Fluid intake is a critical aspect of Soccer. Given the lack of substitutions allowed during the game, and the fact that players are not given drinks on the field, there is a high risk of dehydration over the course of a game. Soccer is often played over the winter months, when sweat losses are lower than the warmer months, however this is also a time when consumption may be low due to reduced thirst. Pre-hydration is crucial to ensure players are over hydrated before they start matches so there is less emphasis needed on fluid consumption during a game. Half time should be a strategic time to maximize fluid intake. Sports drinks will be valuable, providing both fluid and carbohydrate, especially for players involved in more of the game such as the midfielders. Drink bottles, if possible could be left on the side of the field, or behind the goals to sneak a drink during breaks in play, especially on hot days.

Match Preparation & Recovery

Preparation for and recovery from games is important to get the best performance every week. Team travel will also add an element of challenge to recovery and preparation.

Consuming a high carbohydrate, low-fat meal 3-4 hours prior to a match plus drinking small amounts continuously will keep you fueled and hydrated. Small carbohydrate snacks can also be eaten 1-2 hours before a game to top up fuel stores. Liquid carbohydrate options can be consumed during the match to keep energy levels, blood sugar levels and fluid levels up. Ideas for snacks before the match include fruit – fresh or dried, cereal bars, crackers, yogurt and jelly sweets. Fluids suitable to consume during the match include water, sports drinks, and cordials.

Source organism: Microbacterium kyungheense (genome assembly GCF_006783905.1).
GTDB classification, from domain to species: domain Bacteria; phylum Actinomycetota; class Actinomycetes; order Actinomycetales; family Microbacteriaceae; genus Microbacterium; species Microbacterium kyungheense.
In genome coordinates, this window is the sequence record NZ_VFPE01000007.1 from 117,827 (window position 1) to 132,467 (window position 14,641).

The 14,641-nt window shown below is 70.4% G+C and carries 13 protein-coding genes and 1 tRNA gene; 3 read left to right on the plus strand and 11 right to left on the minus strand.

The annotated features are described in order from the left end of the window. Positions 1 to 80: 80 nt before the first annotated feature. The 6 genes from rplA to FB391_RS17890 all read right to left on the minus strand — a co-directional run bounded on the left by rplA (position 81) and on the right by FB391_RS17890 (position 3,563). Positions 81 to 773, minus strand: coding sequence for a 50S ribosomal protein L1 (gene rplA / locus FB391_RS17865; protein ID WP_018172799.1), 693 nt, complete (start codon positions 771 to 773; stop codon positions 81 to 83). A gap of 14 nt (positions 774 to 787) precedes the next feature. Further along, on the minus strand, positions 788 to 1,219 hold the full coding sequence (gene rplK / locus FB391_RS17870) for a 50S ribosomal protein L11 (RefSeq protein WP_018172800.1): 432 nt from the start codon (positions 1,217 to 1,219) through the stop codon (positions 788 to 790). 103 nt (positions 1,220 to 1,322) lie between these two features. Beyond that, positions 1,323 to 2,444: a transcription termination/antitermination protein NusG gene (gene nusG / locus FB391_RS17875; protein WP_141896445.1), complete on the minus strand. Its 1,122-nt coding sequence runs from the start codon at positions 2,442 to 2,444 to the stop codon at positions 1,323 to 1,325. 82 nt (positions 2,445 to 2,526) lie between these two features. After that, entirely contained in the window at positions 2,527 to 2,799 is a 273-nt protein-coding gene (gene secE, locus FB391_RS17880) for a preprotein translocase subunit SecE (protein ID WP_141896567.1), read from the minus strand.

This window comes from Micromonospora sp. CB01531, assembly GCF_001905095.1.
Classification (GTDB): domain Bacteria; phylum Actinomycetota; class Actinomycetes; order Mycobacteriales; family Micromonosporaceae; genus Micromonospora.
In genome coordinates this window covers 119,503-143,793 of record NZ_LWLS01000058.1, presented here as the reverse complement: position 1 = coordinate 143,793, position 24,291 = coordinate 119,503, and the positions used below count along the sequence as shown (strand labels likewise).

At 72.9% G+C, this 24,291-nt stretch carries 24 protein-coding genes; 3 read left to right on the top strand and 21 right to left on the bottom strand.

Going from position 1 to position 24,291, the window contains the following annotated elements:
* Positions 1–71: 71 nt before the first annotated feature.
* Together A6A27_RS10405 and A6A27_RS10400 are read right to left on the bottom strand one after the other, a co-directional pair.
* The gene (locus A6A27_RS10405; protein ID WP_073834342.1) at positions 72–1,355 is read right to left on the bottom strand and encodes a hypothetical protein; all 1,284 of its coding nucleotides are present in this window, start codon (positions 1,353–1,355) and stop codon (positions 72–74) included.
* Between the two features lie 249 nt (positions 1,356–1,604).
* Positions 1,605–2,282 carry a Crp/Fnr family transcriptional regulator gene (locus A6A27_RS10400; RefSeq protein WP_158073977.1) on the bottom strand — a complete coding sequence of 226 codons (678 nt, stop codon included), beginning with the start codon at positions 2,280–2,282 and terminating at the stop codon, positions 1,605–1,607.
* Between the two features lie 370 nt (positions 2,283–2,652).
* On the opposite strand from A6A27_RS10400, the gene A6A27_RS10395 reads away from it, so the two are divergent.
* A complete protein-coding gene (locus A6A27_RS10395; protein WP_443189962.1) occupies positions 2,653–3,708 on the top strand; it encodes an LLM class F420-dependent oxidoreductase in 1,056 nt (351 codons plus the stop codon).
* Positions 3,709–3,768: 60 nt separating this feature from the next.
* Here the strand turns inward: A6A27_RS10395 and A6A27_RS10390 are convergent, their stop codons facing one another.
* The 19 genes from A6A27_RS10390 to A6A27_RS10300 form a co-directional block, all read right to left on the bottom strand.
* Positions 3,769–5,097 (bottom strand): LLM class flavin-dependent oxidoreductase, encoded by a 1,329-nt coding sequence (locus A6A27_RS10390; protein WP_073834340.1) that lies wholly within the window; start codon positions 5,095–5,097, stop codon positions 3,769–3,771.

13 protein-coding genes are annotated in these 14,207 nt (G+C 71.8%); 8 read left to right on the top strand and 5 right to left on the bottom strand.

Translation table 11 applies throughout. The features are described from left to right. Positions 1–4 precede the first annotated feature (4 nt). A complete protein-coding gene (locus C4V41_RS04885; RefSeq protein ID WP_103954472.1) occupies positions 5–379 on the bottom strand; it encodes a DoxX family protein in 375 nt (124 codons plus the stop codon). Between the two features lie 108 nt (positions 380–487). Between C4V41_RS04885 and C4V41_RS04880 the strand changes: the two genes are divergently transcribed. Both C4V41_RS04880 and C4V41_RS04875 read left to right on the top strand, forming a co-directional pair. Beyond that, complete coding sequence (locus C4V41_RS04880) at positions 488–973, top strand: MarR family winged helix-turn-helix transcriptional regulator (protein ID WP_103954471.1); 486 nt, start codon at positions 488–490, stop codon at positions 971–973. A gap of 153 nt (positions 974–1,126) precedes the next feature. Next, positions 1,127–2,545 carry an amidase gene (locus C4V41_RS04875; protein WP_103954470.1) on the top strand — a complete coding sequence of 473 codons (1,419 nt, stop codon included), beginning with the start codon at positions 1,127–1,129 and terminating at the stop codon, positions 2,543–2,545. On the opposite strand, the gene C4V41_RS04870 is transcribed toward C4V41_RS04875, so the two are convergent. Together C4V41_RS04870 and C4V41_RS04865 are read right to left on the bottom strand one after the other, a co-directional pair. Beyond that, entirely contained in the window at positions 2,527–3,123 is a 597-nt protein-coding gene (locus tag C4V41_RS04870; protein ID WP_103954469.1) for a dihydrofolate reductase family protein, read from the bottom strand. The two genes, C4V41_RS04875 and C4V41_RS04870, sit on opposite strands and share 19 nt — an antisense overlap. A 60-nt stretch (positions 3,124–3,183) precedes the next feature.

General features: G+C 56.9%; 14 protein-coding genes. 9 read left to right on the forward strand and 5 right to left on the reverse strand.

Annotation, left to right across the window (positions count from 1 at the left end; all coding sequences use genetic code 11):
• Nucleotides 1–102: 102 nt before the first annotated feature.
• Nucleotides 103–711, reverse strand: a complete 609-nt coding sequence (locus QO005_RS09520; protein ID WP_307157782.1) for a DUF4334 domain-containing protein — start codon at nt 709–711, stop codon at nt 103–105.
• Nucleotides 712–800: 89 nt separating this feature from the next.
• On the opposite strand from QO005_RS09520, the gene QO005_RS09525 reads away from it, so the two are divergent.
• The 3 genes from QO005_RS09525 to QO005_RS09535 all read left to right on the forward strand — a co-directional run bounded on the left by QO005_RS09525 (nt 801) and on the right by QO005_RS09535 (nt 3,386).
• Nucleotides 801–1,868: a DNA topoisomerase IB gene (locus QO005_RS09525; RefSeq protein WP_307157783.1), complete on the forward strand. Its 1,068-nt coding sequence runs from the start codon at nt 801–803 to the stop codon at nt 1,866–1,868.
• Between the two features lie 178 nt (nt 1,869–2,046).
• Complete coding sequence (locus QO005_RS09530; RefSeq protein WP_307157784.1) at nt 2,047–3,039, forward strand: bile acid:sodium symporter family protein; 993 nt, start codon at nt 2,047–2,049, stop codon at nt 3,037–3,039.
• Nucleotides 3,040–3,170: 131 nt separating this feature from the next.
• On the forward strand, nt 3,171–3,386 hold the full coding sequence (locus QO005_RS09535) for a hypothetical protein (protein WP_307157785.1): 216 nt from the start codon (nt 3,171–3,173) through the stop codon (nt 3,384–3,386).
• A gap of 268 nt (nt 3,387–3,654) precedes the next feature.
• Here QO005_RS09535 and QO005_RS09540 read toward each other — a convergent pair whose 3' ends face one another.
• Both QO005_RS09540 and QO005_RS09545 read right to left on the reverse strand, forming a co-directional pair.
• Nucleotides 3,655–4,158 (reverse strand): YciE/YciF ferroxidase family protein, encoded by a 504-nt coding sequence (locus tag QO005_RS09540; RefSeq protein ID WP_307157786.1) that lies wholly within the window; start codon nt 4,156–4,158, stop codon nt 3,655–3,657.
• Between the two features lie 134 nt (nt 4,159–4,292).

Recovery from a match involves replacing lost fluids and electrolytes, refueling depleted carbohydrate stores and repairing muscle damage. Liquid options are best immediately after training and matches to replace fluid and nutrients, followed by a more nutritious and filling meal option later that includes carbohydrate, protein and other nutrients. Suitable recovery foods for immediate consumption include yogurt, fruit, flavored milk, cereal bars, sandwiches, plus some fluids.

Alcohol Intake

Often team sports are associated with 'having a few drinks' after the game, and in many cases considered to be part of team bonding. There is no problem with having an alcoholic beverage after a match, but ideally players need to rehydrate with water and other fluids, plus follow important recovery strategies to refuel before doing so. Professional athletes also need to be aware of team regulations, the performance detriment of alcohol, plus the effects on recovery. All that along with the media attention that is attracted to elite player behavior in public after alcohol consumption!